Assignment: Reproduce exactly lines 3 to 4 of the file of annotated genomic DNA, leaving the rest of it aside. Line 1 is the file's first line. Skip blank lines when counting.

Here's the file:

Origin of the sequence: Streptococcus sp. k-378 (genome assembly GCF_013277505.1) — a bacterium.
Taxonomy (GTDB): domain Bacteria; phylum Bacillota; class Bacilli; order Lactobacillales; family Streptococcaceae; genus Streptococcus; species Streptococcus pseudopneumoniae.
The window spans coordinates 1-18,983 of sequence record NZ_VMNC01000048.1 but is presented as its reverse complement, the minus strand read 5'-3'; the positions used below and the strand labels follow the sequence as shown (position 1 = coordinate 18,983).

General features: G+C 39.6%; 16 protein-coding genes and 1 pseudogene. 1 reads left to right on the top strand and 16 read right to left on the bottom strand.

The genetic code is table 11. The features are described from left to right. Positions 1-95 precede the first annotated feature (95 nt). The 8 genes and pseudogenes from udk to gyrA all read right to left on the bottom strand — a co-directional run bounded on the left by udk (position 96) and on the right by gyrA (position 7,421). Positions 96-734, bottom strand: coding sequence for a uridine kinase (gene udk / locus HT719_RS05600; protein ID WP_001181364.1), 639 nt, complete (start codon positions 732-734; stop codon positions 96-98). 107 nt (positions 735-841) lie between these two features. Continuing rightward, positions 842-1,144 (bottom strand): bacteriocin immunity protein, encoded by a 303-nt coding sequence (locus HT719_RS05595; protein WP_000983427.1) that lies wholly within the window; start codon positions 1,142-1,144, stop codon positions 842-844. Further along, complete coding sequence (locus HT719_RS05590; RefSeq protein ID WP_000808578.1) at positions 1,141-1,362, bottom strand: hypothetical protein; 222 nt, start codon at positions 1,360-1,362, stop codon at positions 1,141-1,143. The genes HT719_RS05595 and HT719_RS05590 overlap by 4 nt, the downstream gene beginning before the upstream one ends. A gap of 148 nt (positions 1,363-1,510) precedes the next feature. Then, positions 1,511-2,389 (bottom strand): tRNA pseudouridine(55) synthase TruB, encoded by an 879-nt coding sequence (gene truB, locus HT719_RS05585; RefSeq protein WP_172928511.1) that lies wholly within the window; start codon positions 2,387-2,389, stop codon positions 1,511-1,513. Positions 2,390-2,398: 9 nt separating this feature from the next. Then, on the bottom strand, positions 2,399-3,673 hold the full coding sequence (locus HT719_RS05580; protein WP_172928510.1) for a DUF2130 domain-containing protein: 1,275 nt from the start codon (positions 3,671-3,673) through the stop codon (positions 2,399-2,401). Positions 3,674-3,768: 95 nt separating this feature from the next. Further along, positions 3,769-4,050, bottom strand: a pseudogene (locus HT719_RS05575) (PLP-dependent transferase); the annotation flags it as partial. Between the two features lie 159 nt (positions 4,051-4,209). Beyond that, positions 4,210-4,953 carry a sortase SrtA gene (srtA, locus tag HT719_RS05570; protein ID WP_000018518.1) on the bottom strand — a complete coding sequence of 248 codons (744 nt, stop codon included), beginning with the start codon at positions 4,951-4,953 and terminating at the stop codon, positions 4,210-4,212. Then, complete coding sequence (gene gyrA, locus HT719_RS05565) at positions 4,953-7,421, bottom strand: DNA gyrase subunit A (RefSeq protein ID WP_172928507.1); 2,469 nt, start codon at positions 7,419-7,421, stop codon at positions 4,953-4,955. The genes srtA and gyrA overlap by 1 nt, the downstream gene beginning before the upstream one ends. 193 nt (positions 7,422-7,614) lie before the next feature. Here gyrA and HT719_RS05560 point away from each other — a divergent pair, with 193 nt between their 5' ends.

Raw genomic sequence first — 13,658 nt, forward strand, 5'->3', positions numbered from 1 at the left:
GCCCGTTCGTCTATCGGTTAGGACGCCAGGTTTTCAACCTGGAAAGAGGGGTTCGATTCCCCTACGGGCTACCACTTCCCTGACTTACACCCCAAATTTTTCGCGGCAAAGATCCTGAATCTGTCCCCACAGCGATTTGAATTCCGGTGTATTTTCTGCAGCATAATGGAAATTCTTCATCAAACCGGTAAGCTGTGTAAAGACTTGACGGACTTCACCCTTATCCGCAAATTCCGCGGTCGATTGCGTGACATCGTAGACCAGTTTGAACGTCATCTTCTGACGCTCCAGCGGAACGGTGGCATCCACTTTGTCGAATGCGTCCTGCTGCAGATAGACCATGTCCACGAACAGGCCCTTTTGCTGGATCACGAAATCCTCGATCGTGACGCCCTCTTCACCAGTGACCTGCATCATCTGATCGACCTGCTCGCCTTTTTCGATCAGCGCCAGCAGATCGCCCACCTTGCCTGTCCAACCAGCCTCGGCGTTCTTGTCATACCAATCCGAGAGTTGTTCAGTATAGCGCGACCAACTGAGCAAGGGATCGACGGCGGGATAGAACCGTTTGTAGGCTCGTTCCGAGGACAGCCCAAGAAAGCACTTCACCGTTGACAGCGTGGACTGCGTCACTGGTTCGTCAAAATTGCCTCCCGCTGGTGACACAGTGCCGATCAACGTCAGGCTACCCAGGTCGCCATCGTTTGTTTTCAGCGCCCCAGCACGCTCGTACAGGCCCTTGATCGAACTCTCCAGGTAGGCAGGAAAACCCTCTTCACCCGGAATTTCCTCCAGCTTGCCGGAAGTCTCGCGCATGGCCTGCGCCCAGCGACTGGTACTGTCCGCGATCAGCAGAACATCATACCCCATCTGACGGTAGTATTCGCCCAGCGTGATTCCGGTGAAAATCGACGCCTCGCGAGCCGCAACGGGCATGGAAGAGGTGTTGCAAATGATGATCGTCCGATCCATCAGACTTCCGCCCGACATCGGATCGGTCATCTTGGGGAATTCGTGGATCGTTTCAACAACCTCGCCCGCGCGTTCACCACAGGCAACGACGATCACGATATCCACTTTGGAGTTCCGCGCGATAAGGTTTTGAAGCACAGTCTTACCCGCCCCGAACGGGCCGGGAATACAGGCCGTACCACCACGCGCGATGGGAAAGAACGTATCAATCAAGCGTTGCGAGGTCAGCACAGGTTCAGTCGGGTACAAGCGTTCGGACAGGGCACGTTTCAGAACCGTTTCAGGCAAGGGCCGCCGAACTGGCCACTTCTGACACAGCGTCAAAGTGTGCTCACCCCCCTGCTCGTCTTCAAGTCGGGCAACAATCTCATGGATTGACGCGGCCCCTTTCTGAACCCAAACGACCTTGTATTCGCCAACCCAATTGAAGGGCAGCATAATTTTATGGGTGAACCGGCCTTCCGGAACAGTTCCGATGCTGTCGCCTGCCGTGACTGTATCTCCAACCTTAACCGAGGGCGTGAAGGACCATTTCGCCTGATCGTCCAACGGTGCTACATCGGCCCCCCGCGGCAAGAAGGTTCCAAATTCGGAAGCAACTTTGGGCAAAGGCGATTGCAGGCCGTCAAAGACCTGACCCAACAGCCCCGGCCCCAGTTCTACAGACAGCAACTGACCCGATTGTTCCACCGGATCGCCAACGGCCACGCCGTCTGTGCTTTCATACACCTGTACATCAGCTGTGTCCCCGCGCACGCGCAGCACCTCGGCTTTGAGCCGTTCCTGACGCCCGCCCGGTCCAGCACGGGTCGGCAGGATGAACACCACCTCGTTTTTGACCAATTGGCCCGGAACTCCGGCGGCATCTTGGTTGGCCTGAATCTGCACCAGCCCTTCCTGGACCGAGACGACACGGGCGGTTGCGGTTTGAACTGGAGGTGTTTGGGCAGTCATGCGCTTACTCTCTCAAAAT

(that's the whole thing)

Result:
The window spans coordinates 1-18,983 of sequence record NZ_VMNC01000048.1 but is presented as its reverse complement, the minus strand read 5'-3'; the positions used below and the strand labels follow the sequence as shown (position 1 = coordinate 18,983).

General features: G+C 39.6%; 16 protein-coding genes and 1 pseudogene. 1 reads left to right on the top strand and 16 read right to left on the bottom strand.